J Med Cases
Journal of Medical Cases, ISSN 1923-4155 print, 1923-4163 online, Open Access
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Case Report

Volume 10, Number 10, October 2019, pages 296-301


Functional Mediastinal Paraganglioma Irrigated by Coronary Artery Collaterals Associated With Bilateral Renal Artery Fibro-Dysplasia in a Hypertensive Patient

Khaled Elenizia, b, d, Rasha Alharthib, Anthony Mattab, c, Michel Galinierb

aDepartment of Internal Medicine, College of Medicine, Prince Sattam bin Abdulaziz University, Alkharj 11942, Saudi Arabia
bCardiovascular Department, Rangueil Hospital, Toulouse, France
cFaculty of Medicine, Holy Spirit University of Kaslik, Kaslik, Lebanon
dCorresponding Author: Khaled Elenizi, Cardiovascular Department, Rangueil Hospital, Toulouse, France

Manuscript submitted September 25, 2019, accepted October 7, 2019
Short title: Functional PGL by Coronary Artery Collaterals
doi: https://doi.org/10.14740/jmc3379

Abstract▴Top 

We present a symptomatic functional anterior mediastinal paraganglioma (PGL) in a 56-year-old woman. The patient was known to have renovascular resistant hypertension caused by fibromuscular dysplasia diagnosed several years ago. The diagnosis of PGL was confirmed by 123I-metaiodobenzylguanidine scintigraphy, 18F-FDOPA positron emission tomography/computed tomography and a thoracic tomographic scan which revealed an anterior mediastinal tumor. Complete tumor resection was done through a sternotomy and extracorporeal circulation with cardiac arrest. The histological examination of the operative specimen was characteristic of PGL.

Keywords: Mediastinal paragangliomas; Renal artery stenosis; Fibromuscular dysplasia; Coronary vessel irrigation

Introduction▴Top 

Functional paragangliomas (PGLs) are non-epithelial neuroendocrine neoplasms, derived from paraganglia of the sympathetic and parasympathetic nervous systems [1]. They can be found in all normal anatomical sites of paraganglia where chromaffin tissue is located (para-aortic sympathetic chain, sympathetic chain in the neck and mediastinum, within organs of Zuckerkandl at the origin of the inferior mesenteric artery and the wall of the urinary bladder). It can arise from all locations in the body except within the brain and in bone [2]. PGLs can be classified as functional or non-functional PGLs based on the ability of synthesizing and releasing catecholamines. PGLs that form in the adrenal glands are called pheochromocytomas (PCCs) and those that form outside the adrenal glands are called extra-adrenal PGLs. They are located in the adrenal medulla in 90% of cases and in the mediastinum in < 2% [3]. PGLs are generally slow-growth tumors and rarely develop into malignant ones [4].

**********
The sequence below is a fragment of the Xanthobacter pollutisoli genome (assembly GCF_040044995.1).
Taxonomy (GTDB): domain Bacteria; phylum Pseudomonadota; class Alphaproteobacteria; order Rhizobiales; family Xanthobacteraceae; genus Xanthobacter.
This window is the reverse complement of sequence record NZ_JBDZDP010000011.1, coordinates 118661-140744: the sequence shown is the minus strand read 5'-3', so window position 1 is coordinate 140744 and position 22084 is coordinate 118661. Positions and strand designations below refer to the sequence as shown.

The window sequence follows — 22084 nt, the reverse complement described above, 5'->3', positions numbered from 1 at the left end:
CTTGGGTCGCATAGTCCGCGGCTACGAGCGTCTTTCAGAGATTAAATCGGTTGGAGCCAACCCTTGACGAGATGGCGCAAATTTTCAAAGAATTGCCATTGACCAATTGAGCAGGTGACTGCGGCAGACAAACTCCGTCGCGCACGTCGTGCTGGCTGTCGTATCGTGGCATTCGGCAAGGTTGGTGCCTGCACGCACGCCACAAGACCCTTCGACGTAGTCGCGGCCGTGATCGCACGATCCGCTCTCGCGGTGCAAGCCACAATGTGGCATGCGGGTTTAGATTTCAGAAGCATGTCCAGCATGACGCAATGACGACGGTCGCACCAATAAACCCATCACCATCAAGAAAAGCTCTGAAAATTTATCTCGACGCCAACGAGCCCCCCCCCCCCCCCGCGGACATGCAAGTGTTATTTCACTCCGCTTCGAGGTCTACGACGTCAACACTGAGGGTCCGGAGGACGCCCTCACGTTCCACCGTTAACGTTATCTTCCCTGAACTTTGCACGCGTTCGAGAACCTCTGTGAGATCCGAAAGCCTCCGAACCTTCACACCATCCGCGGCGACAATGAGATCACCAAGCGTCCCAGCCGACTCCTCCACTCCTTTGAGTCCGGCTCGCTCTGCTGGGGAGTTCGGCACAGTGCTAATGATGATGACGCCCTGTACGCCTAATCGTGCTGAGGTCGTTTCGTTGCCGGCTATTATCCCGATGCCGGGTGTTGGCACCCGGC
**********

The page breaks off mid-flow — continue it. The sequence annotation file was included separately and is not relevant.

The coexistence of renal artery stenosis (RAS) and PCC/PGL is rare. However, it has been recognized in 1958 by Harrison et al [5] in a 16-year-old girl. The largest study in this subject so far found that among 269 patients with PCC, only eight patients have a coexisting RAS [6]. The mechanisms of RAS were variant: extrinsic compression in three patients, intimal fibroplasia in two, possible catecholamine-induced vasoconstriction in two, iatrogenic in one and atherosclerosis in one. In addition, a more recent retrospective study [7] on Indian population included patients with extra-adrenal PGL and found that RAS is often associated with extra-adrenal PGL (prevalence of 30%) in patients with PGL, supporting that probably norepinephrine secreted abundantly by the extra-adrenal PGLs is potentially more potent vasoconstrictors in comparison to those secreted by PCC.

In reviewing the literature, we found only a few cases that describe similar association. However, the clinical implication of this coexistence and its mechanism is not well established. The most common mechanism involved in RAS is extrinsic compression mainly in PCC patients and can be corrected surgically. Another mechanism is the development of fibromuscular dysplasia like morphology; this mechanism is not proved yet. It is hypothesized that elevated local catecholamines levels initiate a sustained transient arterial spasm also called “pseudostenosis”, that cumulate giving dysplasia-like morphology changes [8]. Such stenosis becomes significant during a hypertensive PCC/PGL crisis and can be triggered by aortography [9]. This stenotic variability mediated by the released catecholamines makes the diagnosis of renovascular hypertension challenging and could be reversible by alpha blockers or after excising the tumor [9, 10]. For that, undergoing renal revascularization or balloon angioplasty in such patients before a diagnostic trial of alpha blockers or excising the tumor is not appropriate. The understanding of this entity is crucial for providing the appropriate management.

Case Report▴Top 

A 56-year-old female known case of nonfunctional bilateral adrenal adenomas, fibromyalgia, hypercholesteremia treated with statin, ulcerative colitis treated with mesalamine and parathyroidectomy for primary hyperparathyroidism. Her history started at 34 years of age when she was found to have severe symptomatic hypertension resistant to treatment. Upon evaluation of secondary causes, a unilateral severe left RAS caused by fibromuscular dysplasia was identified and treated with balloon angioplasty without stenting. Nine years later, she presented with another episode of severe hypertension unveiling a severe right RAS that was treated similarly with balloon angioplasty (Fig. 1). Figure 2 shows normal chest X-ray. The patient continued taking antihypertensive medications which included valsartan/hydrochlorothiazide 80/12.5 mg and bisoprolol 10 mg once daily.